Can You Freeze a Pecan Pie?

You know you'll want to stash a piece away for later!

<p>Say-Cheese/Getty Images</p>

Say-Cheese/Getty Images

Pecan pie is a holiday dessert delight. But if you want to prep it in advance to make for an easier Thanksgiving or Christmas Day—or if you simply want to stash any leftovers to enjoy during the winter doldrums—you may be wondering whether you can freeze a pecan pie and still have it taste just as good as it did when you popped it in your freezer. Here's everything you need to know about freezing a pecan pie for your future enjoyment.

Related: Here's How to Freeze All Your Favorite Desserts

Can You Freeze a Pecan Pie?

The good news if you want to save a little of that pecan pie goodness for later is that the ingredients in your pecan pie will definitely hold up for weeks or months in a deep freeze. In fact, pecan pie often fares better in the freezer than fruit pies, because there's less water in the pecan pie's ingredients—typically consisting of butter or fat, corn syrup, and pecans—than you'll find in fruit. (Because of fruit's water content, freezing and then thawing a fruit pie could impact the texture of the dessert when you go to reheat it.)

You don't want to let that pecan pie languish in your freezer until next holiday season, though. It'll be best to enjoy within a couple of months. (So clear it all out before spring!)

How to Freeze a Pecan Pie

It's best to start with a fully baked pecan pie to help avoid a major mess in your freezer. (Pecan pie filling is very liquidy before it's baked, and could leak or lean in the pie crust if you put it in the freezer unbaked!)

You'll also want to make sure the pie is cooled before you put it in the freezer. Putting a hot baked good into the freezer could compromise the food safety of anything else in there—and could lead to condensation within the wrappings that could help bring about the dreaded freezer burn and create ice crystals on the surface of the pie that will impact the flavor and texture.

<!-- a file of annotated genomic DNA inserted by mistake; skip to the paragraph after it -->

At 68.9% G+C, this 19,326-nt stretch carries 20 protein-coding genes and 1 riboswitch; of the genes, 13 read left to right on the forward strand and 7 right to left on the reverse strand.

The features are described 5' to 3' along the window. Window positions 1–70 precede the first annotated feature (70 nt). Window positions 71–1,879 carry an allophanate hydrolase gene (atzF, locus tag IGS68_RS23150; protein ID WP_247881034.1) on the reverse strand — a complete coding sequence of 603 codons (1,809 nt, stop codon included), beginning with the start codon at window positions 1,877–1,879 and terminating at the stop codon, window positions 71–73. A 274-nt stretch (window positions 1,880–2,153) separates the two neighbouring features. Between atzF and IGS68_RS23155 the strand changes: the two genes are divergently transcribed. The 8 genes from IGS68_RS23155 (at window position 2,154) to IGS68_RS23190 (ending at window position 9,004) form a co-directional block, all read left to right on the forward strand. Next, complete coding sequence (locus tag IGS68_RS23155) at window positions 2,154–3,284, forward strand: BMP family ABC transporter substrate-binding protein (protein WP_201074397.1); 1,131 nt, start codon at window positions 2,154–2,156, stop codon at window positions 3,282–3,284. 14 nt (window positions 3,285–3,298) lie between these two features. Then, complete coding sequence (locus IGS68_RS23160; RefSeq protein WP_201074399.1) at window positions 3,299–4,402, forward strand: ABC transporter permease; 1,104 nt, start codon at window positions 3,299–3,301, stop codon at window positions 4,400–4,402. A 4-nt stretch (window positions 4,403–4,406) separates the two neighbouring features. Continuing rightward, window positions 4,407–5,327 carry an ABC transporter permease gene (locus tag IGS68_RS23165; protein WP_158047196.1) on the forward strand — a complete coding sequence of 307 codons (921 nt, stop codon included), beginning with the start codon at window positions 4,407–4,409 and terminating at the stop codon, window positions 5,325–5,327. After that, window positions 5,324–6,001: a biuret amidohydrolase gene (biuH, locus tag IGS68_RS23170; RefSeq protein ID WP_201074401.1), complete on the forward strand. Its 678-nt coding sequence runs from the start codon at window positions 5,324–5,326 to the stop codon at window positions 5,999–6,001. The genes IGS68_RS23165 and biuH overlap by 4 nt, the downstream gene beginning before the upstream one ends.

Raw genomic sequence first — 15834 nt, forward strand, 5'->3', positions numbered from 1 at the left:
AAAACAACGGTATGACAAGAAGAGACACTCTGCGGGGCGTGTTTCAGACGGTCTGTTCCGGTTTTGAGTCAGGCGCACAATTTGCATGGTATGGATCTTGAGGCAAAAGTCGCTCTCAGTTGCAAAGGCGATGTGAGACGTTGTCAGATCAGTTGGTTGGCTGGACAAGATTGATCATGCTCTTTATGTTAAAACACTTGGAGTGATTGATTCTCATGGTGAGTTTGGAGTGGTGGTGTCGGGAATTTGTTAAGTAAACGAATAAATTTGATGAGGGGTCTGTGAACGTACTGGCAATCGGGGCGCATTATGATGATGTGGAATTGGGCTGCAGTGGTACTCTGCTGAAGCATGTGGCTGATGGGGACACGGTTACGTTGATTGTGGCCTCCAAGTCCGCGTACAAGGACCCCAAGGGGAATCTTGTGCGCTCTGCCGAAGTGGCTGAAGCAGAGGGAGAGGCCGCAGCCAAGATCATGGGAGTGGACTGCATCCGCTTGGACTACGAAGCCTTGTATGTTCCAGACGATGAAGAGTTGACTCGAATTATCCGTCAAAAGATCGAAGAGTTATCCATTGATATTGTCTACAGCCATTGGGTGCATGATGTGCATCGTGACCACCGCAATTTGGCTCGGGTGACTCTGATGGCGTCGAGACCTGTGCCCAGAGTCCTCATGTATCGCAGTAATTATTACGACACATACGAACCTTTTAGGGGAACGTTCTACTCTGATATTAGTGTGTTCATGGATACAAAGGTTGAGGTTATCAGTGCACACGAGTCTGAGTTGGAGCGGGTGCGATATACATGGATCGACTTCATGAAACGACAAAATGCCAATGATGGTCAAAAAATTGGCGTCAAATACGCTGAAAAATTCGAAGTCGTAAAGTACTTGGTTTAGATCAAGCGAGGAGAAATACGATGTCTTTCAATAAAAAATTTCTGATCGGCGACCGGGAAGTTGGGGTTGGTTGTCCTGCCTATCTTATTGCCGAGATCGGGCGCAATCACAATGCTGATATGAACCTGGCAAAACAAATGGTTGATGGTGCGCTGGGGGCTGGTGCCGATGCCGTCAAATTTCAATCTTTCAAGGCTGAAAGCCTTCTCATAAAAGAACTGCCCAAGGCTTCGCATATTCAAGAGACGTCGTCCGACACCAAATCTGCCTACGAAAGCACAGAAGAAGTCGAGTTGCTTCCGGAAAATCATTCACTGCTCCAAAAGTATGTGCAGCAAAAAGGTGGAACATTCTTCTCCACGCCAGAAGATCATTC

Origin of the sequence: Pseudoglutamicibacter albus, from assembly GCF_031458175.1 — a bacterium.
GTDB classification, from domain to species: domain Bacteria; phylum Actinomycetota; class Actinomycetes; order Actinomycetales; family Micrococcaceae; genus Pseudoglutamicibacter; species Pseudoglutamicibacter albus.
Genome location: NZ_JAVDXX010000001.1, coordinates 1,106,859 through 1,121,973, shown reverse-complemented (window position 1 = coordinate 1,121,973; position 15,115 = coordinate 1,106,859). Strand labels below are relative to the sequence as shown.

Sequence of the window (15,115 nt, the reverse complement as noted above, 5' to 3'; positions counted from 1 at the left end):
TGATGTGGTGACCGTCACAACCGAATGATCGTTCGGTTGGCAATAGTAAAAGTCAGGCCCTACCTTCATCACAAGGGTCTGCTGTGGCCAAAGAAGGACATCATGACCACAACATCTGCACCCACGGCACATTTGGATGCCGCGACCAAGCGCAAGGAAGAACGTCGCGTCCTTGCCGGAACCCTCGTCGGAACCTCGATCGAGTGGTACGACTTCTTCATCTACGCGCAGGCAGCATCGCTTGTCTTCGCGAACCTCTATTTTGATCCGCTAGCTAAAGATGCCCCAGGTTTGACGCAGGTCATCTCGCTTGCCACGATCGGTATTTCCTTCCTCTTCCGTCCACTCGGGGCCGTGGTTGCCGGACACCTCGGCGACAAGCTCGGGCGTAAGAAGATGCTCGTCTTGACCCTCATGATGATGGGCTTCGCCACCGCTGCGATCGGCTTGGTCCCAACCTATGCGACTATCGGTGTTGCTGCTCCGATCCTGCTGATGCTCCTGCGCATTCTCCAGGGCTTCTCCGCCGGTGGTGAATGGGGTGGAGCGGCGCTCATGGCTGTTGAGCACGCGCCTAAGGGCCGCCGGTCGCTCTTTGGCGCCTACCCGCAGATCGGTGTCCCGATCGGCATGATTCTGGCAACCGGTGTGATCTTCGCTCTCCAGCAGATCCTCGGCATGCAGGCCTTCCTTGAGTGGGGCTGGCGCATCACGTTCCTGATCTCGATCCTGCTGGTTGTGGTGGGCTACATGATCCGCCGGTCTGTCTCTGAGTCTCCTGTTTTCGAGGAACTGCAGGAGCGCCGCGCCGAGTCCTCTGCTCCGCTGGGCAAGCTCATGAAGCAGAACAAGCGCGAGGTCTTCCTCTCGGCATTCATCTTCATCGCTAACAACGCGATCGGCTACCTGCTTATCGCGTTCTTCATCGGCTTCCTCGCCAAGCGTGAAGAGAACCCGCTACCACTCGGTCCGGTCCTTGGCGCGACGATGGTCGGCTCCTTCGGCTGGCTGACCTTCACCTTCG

If you want the pie to be available in individual slices for decadent late-night snacking, you'll want to slice it now and freeze the slices individually. Cutting through a fully frozen pecan pie could be a difficult (and dangerous) proposition—and once you thaw a pecan pie, it's best not to refreeze it.

Related: How to Store Any Type of Pie So It Stays Fresh During the Holiday Season

The most important part of freezing anything is keeping air away from the surface. That cold air interacts with the pie and causes freezer burn. You can wrap each individual piece or the whole pie in several layers of plastic wrap, taking care to ensure that the plastic is tight against the pie's surface.

Put the wrapped pie into a box or container to help keep it from getting smushed or crushed by other freezer contents.

How to Thaw a Pecan Pie

The best way to thaw a pecan pie is the "low-and-slow" method—take the pie (or the pie slice) out of the freezer and let it thaw in the fridge overnight. You can then take it out and let it come to room temperature for a half hour before you dig in.

If you're a big fan of a warm piece of pecan pie (and who isn't?) You can reheat it in a 350 degree Fahrenheit oven for 10 minutes to warm it up and crisp up the crust a little before topping it with some ice cream or whipped cream. (The time will be a bit shorter—closer to 5 minutes—if you're reheating a single piece of pie instead of a full pecan pie.) If you don't care about a crispy crust—or just want to enjoy the pecan pie a little faster—your pie can also be warmed up in the microwave instead.

Related: How to Tell if a Pecan Pie Is Done—Plus How to Bake It Like a Pro

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